E22 – Account Based Marketing With Mike Maynard
Mike Maynard, Managing Partner at Napier B2B, joins Gary to discuss account based marketing, how to get clients by throwing stones, and how to effectively get meetings and land new business from very small lists of prospects.
- Mike Maynard’s story (background), How he got into Marketing (01:28)
- When marketing campaigns don’t work (03:46)
- Things you want to focus on to start with the client (05:15)
- Account-based marketing (06:27)
- Recommended channels to use to get in front (09:15)
- How many people/companies were part of the targeting (12:22)
- Ways to get them to respond and do business (14:38)
- How to start your campaign today? (18:40)
- How do you get sales teams and marketing teams on the same page? (20:08)
- Key metrics for an account-based marketing campaign (22:00)
- Problems or mistakes people make when implementing account-based marketing campaigns (26:59)
To get in touch with Mike Maynard:
LinkedIn: Mike Maynard
00:00:53 Gary Ruplinger
Hello and welcome everybody to another episode of the Pipelineology Podcast. I’m your host, Gary Ruplinger, and today I am excited to be joined by Mike Maynard, the Managing director of Napier. Welcome to the show.
00:01:09 Mike Maynard
Thanks so much for having me on, Gary.
00:01:11 Gary Ruplinger
I am looking forward to that. Did I say Napier right? Did I get it right this time?
00:01:15 Mike Maynard
Yeah, that was perfect.
00:01:18 Gary Ruplinger
All right, excellent. So, for anybody who’s not familiar with you, could you just give a quick kind of background about you a little bit about your story and how you got here?
00:01:28 Mike Maynard
I got here, purely by accident I think is the honest truth. UM, so when I was at school, I always wanted to be a mathematician, which is a very sad goal, but that’s what I wanted to do right up until basically the last year at school when I got a chance to help build a lighting desk to control the theater lights at school and I enjoyed it so much I thought forget about that career plan. But I like, our plan what I’m going to do is I’m going to be an engineer, so I did an engineering degree, started doing electronics design and realized actually I probably wasn’t a very good engineer. I was quite good at the design bit I was terrible at the getting things into production bit. And so, I thought, well, what can I do? I want to talk about engineering, but I don’t actually want to do it. So, there was Technical Support, so I moved in Technical Support because that was the obvious thing to do. And after a while I was running the Technical Support team for a company across Europe, and then I realized that there wasn’t really anywhere to go unless I wanted to move to the states in terms of career. So, I thought, well, you know I need another carefully planned career move. Oh, marketing sounds fun. And so, I moved into marketing. I became the European marketing manager and then a few years after that I was at a training course actually and with residential training course, we had a few glasses of wine on the last night and someone said to me I said you should run your own business and I think. I think they’re actually quite nice, ’cause I think what they were saying was, God really wouldn’t want to be your boss, might he’d be a nightmare, but they said it very politely and I took it as you should run your own business and actually about three months later, the agency I was working with and the founders decided they wanted to retire and I got approached and I thought, well, you know, again, clearly part of my career plan, I’ll go run an agency having never worked an agency and day in my life and that’s how I got here. So, it was a kind of a random route through technical sales through engineering and ultimately into marketing.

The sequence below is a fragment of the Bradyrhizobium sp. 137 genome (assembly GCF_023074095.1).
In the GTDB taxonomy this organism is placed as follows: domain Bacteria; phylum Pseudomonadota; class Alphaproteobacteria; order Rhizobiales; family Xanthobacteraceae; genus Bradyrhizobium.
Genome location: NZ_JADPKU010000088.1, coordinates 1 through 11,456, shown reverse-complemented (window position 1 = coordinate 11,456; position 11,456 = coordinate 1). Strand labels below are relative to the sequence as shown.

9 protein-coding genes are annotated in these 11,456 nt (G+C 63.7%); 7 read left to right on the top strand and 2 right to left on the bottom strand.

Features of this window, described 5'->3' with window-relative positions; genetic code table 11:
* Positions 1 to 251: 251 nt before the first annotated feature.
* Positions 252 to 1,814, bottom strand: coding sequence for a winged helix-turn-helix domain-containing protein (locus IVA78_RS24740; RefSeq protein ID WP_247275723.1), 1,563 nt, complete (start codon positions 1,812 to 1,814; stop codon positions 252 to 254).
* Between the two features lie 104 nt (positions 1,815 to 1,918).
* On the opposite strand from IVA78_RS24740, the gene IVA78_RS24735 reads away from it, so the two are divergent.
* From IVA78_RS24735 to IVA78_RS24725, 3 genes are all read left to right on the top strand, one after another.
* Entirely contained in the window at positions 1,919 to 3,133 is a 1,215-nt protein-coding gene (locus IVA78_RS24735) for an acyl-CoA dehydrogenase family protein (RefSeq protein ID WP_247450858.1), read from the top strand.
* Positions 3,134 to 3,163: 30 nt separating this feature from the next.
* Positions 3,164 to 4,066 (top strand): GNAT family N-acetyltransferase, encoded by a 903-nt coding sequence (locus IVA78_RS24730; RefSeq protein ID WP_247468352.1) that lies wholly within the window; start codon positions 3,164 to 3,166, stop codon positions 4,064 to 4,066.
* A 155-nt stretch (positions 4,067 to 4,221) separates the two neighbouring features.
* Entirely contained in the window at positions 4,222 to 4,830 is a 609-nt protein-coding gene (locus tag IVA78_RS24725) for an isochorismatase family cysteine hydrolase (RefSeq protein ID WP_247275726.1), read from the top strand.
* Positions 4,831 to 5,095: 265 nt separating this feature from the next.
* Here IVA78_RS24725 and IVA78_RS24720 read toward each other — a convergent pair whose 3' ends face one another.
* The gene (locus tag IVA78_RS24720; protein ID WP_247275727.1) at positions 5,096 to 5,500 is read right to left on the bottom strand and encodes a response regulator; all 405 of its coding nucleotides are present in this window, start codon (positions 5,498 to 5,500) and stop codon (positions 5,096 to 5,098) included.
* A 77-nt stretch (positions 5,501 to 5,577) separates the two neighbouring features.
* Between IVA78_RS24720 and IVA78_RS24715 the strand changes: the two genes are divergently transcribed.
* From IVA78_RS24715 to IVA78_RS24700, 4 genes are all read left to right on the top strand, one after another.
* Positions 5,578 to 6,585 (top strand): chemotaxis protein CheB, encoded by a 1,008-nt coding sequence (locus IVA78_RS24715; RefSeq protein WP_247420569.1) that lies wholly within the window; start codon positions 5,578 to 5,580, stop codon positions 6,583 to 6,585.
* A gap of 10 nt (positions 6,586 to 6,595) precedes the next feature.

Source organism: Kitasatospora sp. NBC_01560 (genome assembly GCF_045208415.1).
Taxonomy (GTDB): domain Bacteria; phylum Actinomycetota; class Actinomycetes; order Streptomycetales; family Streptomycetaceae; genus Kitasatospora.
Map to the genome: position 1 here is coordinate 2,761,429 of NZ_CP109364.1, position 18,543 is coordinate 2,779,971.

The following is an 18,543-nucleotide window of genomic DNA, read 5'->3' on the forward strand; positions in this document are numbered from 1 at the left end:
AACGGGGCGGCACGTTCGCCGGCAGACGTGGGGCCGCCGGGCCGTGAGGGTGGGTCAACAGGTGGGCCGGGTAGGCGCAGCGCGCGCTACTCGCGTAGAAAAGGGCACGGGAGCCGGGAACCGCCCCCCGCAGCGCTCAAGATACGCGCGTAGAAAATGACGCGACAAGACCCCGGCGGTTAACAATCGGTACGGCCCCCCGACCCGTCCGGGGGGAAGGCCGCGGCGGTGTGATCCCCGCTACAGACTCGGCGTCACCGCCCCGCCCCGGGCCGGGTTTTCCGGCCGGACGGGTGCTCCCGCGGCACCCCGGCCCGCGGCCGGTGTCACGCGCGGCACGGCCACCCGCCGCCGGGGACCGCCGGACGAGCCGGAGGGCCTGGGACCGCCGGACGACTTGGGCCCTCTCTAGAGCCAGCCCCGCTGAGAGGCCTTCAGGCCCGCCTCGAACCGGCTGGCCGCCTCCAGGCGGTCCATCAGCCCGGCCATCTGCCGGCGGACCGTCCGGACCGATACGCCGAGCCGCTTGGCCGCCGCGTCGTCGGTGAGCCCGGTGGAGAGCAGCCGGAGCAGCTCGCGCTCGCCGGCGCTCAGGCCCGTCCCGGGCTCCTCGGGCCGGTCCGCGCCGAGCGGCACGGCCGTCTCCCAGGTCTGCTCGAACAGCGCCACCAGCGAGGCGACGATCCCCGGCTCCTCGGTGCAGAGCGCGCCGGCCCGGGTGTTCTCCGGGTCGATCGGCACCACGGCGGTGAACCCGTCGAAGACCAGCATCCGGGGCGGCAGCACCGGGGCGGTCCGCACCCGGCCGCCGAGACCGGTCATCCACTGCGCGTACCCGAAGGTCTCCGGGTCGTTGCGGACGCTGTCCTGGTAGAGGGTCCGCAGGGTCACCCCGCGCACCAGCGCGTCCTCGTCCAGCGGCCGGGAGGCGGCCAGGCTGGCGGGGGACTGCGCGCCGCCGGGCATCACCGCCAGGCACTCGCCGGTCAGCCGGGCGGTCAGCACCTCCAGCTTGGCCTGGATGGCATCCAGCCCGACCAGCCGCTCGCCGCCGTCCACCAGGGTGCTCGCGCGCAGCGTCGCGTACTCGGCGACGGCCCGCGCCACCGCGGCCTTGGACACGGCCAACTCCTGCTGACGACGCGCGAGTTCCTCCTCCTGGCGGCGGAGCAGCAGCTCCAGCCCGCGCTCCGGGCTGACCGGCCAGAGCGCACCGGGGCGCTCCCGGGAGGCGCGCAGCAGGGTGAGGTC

00:03:28 Gary Ruplinger
Well, very cool. So, I know we had a kind of a list of topics that we were talking about before the call here. So, if you’re good with jumping into it, I’m good with it.
00:03:38 Mike Maynard
00:03:39 Gary Ruplinger
So, I think one of the topics we talked about here is when marketing campaigns don’t work, so.
00:03:46 Mike Maynard
Yeah, yeah. That’s always a tricky thing to ask. Someone who runs a marketing agency because we like to pretend, they all work, but they don’t. There’re a few reasons why they don’t work so, and one is really around poor planning. So, if you don’t understand your audience, you don’t know what you’re trying to achieve. You haven’t really thought it through. Then you know there’s a really good chance you’re going to do something that that actually isn’t gonna be effective. And another approach is I, I guess what I call ego marketing where people really talk to themselves. They talk about what they think they’d like to hear, rather than what their potential customers want to. Hear and that is a real classic way ’cause it always looks quite good. It feels quite good internally, but it never quite generates results. And then lastly and I think, this is sometimes the hardest one to spot is when people try and do too much because they’re working really hard. They’re trying hard, but they end up spreading themselves so thin. And what you hear is people talking about you know the challenge of breaking through the noise in marketing and if they’re talking about that, actually what they’re saying is, you know, we spread ourselves too thin and so therefore we’re not able to break through the noise.
00:04:59 Gary Ruplinger